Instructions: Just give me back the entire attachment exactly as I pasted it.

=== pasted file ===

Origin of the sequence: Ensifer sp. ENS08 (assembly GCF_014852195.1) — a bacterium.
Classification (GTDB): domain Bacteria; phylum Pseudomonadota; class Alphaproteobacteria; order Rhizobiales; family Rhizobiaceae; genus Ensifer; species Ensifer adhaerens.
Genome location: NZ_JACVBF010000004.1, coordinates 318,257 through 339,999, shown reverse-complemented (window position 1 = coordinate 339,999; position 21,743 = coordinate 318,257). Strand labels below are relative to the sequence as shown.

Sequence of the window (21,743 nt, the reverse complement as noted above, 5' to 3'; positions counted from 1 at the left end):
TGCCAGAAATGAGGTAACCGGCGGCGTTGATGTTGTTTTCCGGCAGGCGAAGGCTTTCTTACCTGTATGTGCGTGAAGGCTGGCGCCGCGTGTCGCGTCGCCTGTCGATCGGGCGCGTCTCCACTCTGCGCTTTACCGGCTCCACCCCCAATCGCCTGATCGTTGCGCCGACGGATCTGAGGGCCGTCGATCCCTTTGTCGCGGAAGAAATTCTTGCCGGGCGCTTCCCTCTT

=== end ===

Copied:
Origin of the sequence: Ensifer sp. ENS08 (assembly GCF_014852195.1) — a bacterium.
Classification (GTDB): domain Bacteria; phylum Pseudomonadota; class Alphaproteobacteria; order Rhizobiales; family Rhizobiaceae; genus Ensifer; species Ensifer adhaerens.
Genome location: NZ_JACVBF010000004.1, coordinates 318,257 through 339,999, shown reverse-complemented (window position 1 = coordinate 339,999; position 21,743 = coordinate 318,257). Strand labels below are relative to the sequence as shown.

Sequence of the window (21,743 nt, the reverse complement as noted above, 5' to 3'; positions counted from 1 at the left end):
TGCCAGAAATGAGGTAACCGGCGGCGTTGATGTTGTTTTCCGGCAGGCGAAGGCTTTCTTACCTGTATGTGCGTGAAGGCTGGCGCCGCGTGTCGCGTCGCCTGTCGATCGGGCGCGTCTCCACTCTGCGCTTTACCGGCTCCACCCCCAATCGCCTGATCGTTGCGCCGACGGATCTGAGGGCCGTCGATCCCTTTGTCGCGGAAGAAATTCTTGCCGGGCGCTTCCCTCTT